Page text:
Politics and the holidays don’t mix – tips for avoiding arguments
According to the 2018 Stress in America survey conducted by the American Psychological Association [APA], more than 60 percent of U.S. adults now feel that the current polarized political climate causes significant stress for them personally. The annual survey also shows that more than a quarter of adults agree this polarization has caused strain between themselves and members of their own families.
High levels of stress all around will no doubt lead to some tense and uncomfortable conversations around holiday tables, especially for family members or friends who are on opposite sides of the political spectrum. Following are some suggestions, courtesy of the APA, to help prevent arguments and guide those touchy conversations in a more positive direction:
Prepare to remain calm. Preparing in advance for how you might handle a disagreement may give you more control over the situation when it arises. If you often find yourself quick to react in a heated conversation, take a step back and remind yourself to be calm. Try taking deep breaths when you find yourself getting worked up, or politely steer the conversation to a new topic before it escalates.
Focus on areas of agreement. Instead of strongly reacting when you disagree with someone, actively listen to the other person about what is important to them and look for viewpoints you do have in common. For example, you might have different ideas about gun control, but share the same concern for keeping your kids safe. By focusing on these shared viewpoints, areas of conflict will feel less intense.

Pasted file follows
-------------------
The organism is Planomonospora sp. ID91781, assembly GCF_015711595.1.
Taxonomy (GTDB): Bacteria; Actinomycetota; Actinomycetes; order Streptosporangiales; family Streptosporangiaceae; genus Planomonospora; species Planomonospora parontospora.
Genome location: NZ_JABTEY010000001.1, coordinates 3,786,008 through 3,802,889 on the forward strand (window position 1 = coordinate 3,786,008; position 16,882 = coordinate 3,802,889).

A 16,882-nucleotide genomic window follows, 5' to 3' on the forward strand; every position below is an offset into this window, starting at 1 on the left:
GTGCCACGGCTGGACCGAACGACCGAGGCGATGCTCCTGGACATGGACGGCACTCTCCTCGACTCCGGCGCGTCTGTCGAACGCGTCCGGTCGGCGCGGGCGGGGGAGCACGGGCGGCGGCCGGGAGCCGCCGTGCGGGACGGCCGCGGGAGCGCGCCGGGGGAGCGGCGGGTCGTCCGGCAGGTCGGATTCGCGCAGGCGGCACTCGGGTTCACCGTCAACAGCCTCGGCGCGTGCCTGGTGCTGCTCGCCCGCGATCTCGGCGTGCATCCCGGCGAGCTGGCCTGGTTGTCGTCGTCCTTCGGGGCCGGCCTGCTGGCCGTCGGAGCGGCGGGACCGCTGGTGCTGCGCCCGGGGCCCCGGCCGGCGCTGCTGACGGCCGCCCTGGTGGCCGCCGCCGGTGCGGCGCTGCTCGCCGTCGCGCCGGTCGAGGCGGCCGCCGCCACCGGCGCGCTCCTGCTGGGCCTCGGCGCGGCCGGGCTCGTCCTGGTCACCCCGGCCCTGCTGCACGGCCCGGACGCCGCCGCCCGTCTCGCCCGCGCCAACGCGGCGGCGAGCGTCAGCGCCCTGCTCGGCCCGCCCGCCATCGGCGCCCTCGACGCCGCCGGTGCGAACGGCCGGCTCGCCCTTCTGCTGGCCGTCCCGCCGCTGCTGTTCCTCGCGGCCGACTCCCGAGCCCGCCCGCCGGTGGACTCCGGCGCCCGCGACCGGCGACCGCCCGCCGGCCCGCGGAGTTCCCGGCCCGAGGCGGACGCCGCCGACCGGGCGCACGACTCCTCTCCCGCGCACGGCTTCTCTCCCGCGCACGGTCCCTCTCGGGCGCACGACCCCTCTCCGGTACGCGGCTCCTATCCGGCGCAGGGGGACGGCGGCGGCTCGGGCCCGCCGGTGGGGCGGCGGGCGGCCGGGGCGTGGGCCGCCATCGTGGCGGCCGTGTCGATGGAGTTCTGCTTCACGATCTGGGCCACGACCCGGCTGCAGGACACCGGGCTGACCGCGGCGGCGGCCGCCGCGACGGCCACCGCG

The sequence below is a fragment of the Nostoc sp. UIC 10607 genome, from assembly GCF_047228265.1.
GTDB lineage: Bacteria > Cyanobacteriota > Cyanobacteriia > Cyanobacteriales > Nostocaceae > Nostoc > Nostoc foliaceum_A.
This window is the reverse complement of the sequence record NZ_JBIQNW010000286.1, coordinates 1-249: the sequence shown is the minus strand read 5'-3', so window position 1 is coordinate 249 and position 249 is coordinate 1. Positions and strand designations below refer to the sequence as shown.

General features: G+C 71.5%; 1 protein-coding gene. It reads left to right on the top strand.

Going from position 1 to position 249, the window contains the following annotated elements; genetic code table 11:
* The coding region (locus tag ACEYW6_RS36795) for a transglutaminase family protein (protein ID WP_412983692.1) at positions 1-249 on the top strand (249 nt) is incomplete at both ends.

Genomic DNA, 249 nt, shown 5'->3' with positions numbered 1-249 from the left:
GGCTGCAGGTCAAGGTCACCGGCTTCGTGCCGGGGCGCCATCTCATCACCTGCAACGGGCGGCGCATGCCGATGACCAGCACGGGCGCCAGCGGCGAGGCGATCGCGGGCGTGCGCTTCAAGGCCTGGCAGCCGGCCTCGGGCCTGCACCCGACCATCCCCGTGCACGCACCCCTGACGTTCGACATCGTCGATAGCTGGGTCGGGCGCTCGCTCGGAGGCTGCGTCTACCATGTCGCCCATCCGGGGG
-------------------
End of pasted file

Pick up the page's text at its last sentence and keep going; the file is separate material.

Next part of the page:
Be kind. When having conversations about areas of disagreement, avoid polarizing language and personal attacks. Remember that you are talking with someone who is important to you. Be mindful of your words and tone, and don’t let the conversation become hostile or combative, as that could have potential to damage your future relationship.
Accept that ‘agreeing to disagree’ is ok. Recognize that your words will not change the other person’s mind. Remind yourself that the conversation is an opportunity to share your viewpoint, not to convince anyone that your view is best – and that your loved one or friend is entitled to his or her viewpoint as well.
Know when to end the conversation. If the conversation won’t resolve smoothly, find a way to end it peacefully. It may be that you have to change the topic of conversation or suggest another activity, while reinforcing your relationship with the other person. Move on to activities that will lighten the mood, such as playing a family game.
Research connects asthma, obesity in children
Obesity might be the cause of asthma for about a quarter of American children who have the disease, according to new research. The findings mean that about 10 percent of children between the ages of 2 and 17 – almost a million nationwide – could have avoided asthma by maintaining a healthy weight.
Researchers at Duke University analyzed data for more than 500,000 children who visited six major children’s health centers between 2009 and 2015. They found that children classified as obese – those with a body-mass index [BMI] in the 95th percentile or above for their age and sex – had a 30-percent higher risk of developing asthma than peers of a healthy weight. Kids who were classified as overweight, but not obese [with a BMI in the 85th to 94th percentile] had a 17 percent higher asthma risk.